ILLINOIS APPELLATE COURT FOURTH DISTRICT ORDER AFFIRMED.
OPINION FILED DECEMBER 18, 1981.
GARY T. HAYES, PETITIONER-APPELLEE,
BOARD OF EDUCATION OF AUBURN COMMUNITY UNIT SCHOOL DISTRICT, RESPONDENT-APPELLANT.
APPEAL from the Circuit Court of Sangamon County; the Hon.
SIMON L. FRIEDMAN, Judge, presiding.
PRESIDING JUSTICE GREEN DELIVERED THE OPINION OF THE COURT:
We confront here troublesome problems arising in the application of the tenure provisions of section 24-12 of The School Code (Ill. Rev. Stat. 1979, ch. 122, par. 24-12) when, as is increasingly the case, a school district reduces its teaching staff because of declining enrollments. At issue is the meaning of that portion of section 24-12 which requires the district to "remove or dismiss" teachers of lower seniority before dismissing a tenured teacher of higher seniority "who is legally qualified to hold a position" currently held by a teacher of less seniority.
On August 18, 1980, petitioner Gary T. Hayes, a tenured teacher in the employment of respondent, Board of Education of Auburn Community Unit School District No. 10 of Sangamon County (Board of Education), filed suit in the circuit court of Sangamon County seeking a writ of mandamus compelling respondent to assign him to a full-time schedule of courses which he was qualified to teach. The petition alleged petitioner had been employed as a full-time tenured teacher for the 1979-80 school year but had been reduced to part-time teaching for the 1980-81 school year, while teachers of less seniority were assigned to teach courses he was qualified to teach. After a bench trial, the court entered an order on February 10, 1981, directing the writ to issue. The order did not set forth which courses petitioner was qualified to teach. We affirm.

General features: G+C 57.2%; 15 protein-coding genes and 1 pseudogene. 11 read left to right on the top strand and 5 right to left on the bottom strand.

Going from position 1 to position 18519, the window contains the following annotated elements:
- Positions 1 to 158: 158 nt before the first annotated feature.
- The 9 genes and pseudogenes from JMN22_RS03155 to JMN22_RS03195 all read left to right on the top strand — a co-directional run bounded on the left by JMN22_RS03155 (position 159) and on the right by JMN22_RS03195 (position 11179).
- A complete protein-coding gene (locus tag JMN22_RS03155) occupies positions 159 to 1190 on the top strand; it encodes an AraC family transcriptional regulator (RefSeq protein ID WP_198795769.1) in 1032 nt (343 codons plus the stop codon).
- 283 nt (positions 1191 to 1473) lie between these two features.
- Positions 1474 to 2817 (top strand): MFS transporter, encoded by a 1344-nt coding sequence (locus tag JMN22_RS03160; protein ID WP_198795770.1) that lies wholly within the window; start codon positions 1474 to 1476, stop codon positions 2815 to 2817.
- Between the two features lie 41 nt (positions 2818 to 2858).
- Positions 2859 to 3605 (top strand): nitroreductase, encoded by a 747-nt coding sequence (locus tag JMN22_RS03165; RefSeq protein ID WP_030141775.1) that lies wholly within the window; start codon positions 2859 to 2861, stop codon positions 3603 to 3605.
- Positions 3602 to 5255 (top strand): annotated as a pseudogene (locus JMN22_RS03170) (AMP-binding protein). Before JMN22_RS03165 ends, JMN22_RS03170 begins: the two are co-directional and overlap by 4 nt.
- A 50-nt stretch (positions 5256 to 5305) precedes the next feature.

The facts involved were largely undisputed. During the 1976-77 school year, petitioner was a full-time high school industrial arts teacher for the district. He asked to be assigned to teach driver's education for the 1977-78 school year and was given an assignment for that year which included mostly those courses. A substantially similar assignment continued through the 1979-80 year when he taught driver's education for five hours one semester and for four the other, and taught leathermaking one hour each semester. He was also assigned two study halls and a preparation period each semester. During March of 1980, respondent decided to reduce its teaching staff and to eliminate some classes. It decided to eliminate the position of a full-time driver's education teacher. Action was commenced to discharge petitioner, but pursuant to his rights under section 24-12, he elected to take the assignment of an industrial arts teacher of less seniority who had been teaching that course on a full-time basis. Because of lessened demand, respondent then reduced the offering of industrial arts courses to the point that petitioner's employment was reduced to a 5/8-time workload. In further planning for the 1980-81 year, a Mr. Cerveny who had been teaching health courses exclusively was assigned to teach those driver's education courses which remained in the curriculum. In addition, he was assigned to a reduced number of health classes. The assignment was apparently made for administrative convenience. Under the plan, students taking driver's training from Mr. Cerveny one semester could take driver's education courses from him the other semester.